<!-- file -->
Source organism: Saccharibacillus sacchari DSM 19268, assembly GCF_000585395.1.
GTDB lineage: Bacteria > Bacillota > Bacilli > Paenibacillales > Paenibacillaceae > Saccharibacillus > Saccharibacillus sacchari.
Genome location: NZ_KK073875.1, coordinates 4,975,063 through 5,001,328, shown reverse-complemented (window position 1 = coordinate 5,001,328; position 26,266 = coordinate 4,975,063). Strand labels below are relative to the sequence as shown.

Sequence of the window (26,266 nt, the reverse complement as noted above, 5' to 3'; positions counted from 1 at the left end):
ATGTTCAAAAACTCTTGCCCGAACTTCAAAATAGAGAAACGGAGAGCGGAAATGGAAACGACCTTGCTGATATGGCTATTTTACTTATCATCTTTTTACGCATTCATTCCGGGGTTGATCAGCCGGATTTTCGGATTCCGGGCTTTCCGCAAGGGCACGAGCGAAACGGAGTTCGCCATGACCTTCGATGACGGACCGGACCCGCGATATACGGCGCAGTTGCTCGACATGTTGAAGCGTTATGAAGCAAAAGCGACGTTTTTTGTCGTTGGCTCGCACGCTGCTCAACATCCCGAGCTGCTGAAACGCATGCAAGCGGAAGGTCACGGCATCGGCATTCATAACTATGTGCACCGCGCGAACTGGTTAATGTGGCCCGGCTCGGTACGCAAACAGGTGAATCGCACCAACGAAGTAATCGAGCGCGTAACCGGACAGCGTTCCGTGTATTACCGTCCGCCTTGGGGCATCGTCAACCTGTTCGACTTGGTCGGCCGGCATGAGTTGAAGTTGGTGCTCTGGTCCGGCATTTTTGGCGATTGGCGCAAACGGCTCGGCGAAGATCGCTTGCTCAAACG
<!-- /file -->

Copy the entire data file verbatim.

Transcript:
Source organism: Saccharibacillus sacchari DSM 19268, assembly GCF_000585395.1.
GTDB lineage: Bacteria > Bacillota > Bacilli > Paenibacillales > Paenibacillaceae > Saccharibacillus > Saccharibacillus sacchari.
Genome location: NZ_KK073875.1, coordinates 4,975,063 through 5,001,328, shown reverse-complemented (window position 1 = coordinate 5,001,328; position 26,266 = coordinate 4,975,063). Strand labels below are relative to the sequence as shown.

Sequence of the window (26,266 nt, the reverse complement as noted above, 5' to 3'; positions counted from 1 at the left end):
ATGTTCAAAAACTCTTGCCCGAACTTCAAAATAGAGAAACGGAGAGCGGAAATGGAAACGACCTTGCTGATATGGCTATTTTACTTATCATCTTTTTACGCATTCATTCCGGGGTTGATCAGCCGGATTTTCGGATTCCGGGCTTTCCGCAAGGGCACGAGCGAAACGGAGTTCGCCATGACCTTCGATGACGGACCGGACCCGCGATATACGGCGCAGTTGCTCGACATGTTGAAGCGTTATGAAGCAAAAGCGACGTTTTTTGTCGTTGGCTCGCACGCTGCTCAACATCCCGAGCTGCTGAAACGCATGCAAGCGGAAGGTCACGGCATCGGCATTCATAACTATGTGCACCGCGCGAACTGGTTAATGTGGCCCGGCTCGGTACGCAAACAGGTGAATCGCACCAACGAAGTAATCGAGCGCGTAACCGGACAGCGTTCCGTGTATTACCGTCCGCCTTGGGGCATCGTCAACCTGTTCGACTTGGTCGGCCGGCATGAGTTGAAGTTGGTGCTCTGGTCCGGCATTTTTGGCGATTGGCGCAAACGGCTCGGCGAAGATCGCTTGCTCAAACG